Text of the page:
NASA announced that its Voyager 2 space probe could be close to interstellar space. Approximately 17.7 billion kilometers (almost 11 billion miles) from the Sun, it detected an increase in cosmic rays coming from outside the solar system, one of the criteria already used in the past to assess whether its twin Voyager 1 had reached interstellar space, an event confirmed in September 2013. The route of the two probes is different and is the reason why one of the two probes is farther than the other and the heliosphere doesn’t have a fixed size so NASA’s monitoring is continuing but there are no certainties yet.
An article published in the journal “Science Advances” presents the evidence of the existence of a exomoon, a moon orbiting a planet of another solar system, named Kepler-1625b-I. David Kipping and Alex Teachey of Columbia University used observations of the Kepler and Hubble space telescopes to examine the traces left by the exoplanet Kepler-1625b in front of its star, similar to the Sun. The first indications of the discovery of the exomoon candidate were revealed in July 2017, follow-up observations carried out with the Hubble Space Telescope provided new confirmations.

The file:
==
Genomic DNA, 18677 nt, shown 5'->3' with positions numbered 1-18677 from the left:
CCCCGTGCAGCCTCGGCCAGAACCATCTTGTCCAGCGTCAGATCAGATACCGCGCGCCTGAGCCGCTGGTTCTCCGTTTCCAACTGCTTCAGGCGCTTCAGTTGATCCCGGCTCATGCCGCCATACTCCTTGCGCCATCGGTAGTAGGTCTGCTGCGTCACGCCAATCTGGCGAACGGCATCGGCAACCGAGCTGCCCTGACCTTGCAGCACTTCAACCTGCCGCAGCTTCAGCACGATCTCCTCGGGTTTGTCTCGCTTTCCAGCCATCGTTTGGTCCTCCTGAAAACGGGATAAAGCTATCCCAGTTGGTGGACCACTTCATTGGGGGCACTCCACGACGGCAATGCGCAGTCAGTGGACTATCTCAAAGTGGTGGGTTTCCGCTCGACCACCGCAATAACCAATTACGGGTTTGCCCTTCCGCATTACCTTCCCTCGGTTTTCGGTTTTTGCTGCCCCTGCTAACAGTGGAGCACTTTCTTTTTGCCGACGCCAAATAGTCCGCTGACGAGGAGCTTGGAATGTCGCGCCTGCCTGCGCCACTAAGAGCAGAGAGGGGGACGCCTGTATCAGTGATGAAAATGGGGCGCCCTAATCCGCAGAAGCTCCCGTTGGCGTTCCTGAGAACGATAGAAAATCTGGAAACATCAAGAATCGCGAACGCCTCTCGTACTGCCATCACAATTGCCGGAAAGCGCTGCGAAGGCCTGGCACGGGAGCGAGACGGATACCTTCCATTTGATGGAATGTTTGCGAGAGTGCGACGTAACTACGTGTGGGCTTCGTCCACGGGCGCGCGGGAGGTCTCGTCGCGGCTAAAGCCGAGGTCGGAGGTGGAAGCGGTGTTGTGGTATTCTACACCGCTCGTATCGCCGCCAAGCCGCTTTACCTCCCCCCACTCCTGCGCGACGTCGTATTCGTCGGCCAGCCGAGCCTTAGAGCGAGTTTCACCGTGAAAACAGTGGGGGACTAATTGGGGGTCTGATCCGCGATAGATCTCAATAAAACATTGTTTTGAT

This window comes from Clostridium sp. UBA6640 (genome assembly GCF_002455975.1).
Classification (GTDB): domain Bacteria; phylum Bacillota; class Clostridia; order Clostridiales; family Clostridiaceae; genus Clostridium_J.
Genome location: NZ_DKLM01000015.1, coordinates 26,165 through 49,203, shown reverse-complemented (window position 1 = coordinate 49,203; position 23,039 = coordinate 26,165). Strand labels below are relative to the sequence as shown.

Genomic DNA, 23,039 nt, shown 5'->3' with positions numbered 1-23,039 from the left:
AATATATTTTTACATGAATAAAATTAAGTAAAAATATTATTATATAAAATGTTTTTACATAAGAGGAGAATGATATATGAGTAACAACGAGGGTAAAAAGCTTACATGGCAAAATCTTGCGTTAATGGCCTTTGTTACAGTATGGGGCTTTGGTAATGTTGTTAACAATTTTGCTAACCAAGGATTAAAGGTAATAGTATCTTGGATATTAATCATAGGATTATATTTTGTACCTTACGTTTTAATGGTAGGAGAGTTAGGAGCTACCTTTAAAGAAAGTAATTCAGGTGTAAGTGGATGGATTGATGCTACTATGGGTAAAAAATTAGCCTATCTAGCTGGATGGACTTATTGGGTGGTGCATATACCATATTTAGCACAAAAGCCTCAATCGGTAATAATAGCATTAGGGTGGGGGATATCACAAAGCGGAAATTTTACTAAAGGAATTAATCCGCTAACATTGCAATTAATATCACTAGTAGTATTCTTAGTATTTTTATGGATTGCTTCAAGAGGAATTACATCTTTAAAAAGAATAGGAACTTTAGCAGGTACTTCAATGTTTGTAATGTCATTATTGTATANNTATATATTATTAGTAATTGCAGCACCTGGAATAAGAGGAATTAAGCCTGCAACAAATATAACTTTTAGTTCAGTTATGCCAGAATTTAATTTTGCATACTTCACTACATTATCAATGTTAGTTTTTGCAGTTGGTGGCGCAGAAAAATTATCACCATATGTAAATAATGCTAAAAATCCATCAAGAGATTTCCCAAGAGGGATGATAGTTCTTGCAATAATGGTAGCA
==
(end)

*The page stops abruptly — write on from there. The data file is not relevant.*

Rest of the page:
A little while ago the astronauts Drew Feustel and Ricky Arnold and the cosmonaut Oleg Artemyev returned to Earth on the Soyuz MS-08 spacecraft, that landed without problems in Kazakhstan. The three of them spent a bit more than 6 months on the International Space Station, where they arrived on March 23, 2018 as part of Expedition 55.
An article submitted for publication in “The Astronomical Journal” describes the discovery of 2015 TG387, an object with a length estimated around 300 kilometers (186 miles) whose distance from the Sun is about 80 times the Earth’s. A team of astronomers led by Scott Sheppard of the Carnegie Institution for Science saw it for the first time on October 13, 2015 during the research of another planet beyond Pluto’s orbit. This orbit of this object – which was nicknamed The Goblin – and those of the dwarf planet Sedna and the possible dwarf planet 2012 VP113 could be explained by the presence of a planet that’s still unknown.
On October 1, 1958, NASA (National Aeronautics and Space Administration) began its activity. Officially created on July 29, 1958 following the National Aeronautic and Space Act signed by US President Dwight D. Eisenhower, it replaced NACA (National Advisory Committee for Aeronautics), which was created to develop military projects. NASA was created as a civilian agency to carry out development in the aeronautical and, above all, space sector with peaceful goals.